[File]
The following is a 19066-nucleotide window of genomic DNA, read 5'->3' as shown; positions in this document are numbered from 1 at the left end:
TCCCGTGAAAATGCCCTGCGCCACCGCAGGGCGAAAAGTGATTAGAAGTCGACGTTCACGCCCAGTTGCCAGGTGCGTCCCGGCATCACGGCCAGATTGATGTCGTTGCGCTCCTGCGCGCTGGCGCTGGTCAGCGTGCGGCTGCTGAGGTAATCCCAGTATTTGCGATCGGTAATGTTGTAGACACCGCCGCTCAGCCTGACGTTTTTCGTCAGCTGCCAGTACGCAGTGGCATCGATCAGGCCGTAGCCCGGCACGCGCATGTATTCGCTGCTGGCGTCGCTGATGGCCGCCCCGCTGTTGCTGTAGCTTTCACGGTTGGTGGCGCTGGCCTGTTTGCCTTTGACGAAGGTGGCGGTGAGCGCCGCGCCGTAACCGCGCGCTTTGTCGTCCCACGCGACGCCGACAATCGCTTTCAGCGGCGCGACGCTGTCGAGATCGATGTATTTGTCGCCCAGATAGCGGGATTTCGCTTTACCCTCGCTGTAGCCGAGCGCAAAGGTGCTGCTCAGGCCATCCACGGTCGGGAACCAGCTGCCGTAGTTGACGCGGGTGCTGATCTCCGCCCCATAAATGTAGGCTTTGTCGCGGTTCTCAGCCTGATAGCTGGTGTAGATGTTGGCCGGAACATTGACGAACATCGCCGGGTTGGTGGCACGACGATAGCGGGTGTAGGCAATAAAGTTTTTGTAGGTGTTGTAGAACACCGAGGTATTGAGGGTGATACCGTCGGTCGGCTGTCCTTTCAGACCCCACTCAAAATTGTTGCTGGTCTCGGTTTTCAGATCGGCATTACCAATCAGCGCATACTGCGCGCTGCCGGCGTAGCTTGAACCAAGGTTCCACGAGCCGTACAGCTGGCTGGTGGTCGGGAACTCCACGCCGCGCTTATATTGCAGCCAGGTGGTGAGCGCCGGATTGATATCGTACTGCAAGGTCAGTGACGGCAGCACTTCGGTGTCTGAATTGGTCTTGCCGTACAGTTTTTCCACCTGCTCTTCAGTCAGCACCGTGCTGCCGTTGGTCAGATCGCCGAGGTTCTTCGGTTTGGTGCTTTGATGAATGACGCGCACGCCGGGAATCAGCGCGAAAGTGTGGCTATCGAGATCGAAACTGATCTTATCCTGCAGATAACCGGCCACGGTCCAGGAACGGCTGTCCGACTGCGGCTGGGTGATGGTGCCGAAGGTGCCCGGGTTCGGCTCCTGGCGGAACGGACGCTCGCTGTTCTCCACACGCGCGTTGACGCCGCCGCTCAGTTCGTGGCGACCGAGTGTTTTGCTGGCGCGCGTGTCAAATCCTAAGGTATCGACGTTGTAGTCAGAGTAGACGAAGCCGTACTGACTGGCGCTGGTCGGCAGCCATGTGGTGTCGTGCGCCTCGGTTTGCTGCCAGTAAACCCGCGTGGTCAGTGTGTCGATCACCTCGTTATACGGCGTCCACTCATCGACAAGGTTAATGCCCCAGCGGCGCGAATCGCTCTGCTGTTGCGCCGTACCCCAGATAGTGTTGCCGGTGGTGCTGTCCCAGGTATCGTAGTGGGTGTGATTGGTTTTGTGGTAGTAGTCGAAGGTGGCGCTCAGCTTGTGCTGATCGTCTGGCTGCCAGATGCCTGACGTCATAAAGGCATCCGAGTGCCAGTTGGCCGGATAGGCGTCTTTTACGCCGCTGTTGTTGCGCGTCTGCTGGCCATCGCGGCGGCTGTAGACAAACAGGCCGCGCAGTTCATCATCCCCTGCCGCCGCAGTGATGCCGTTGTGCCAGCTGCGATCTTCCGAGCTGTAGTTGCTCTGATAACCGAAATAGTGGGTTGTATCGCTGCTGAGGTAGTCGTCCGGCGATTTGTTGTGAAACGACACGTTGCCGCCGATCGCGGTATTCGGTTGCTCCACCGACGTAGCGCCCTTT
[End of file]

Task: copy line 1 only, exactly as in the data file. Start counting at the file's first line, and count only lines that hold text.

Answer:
The following is a 19066-nucleotide window of genomic DNA, read 5'->3' as shown; positions in this document are numbered from 1 at the left end: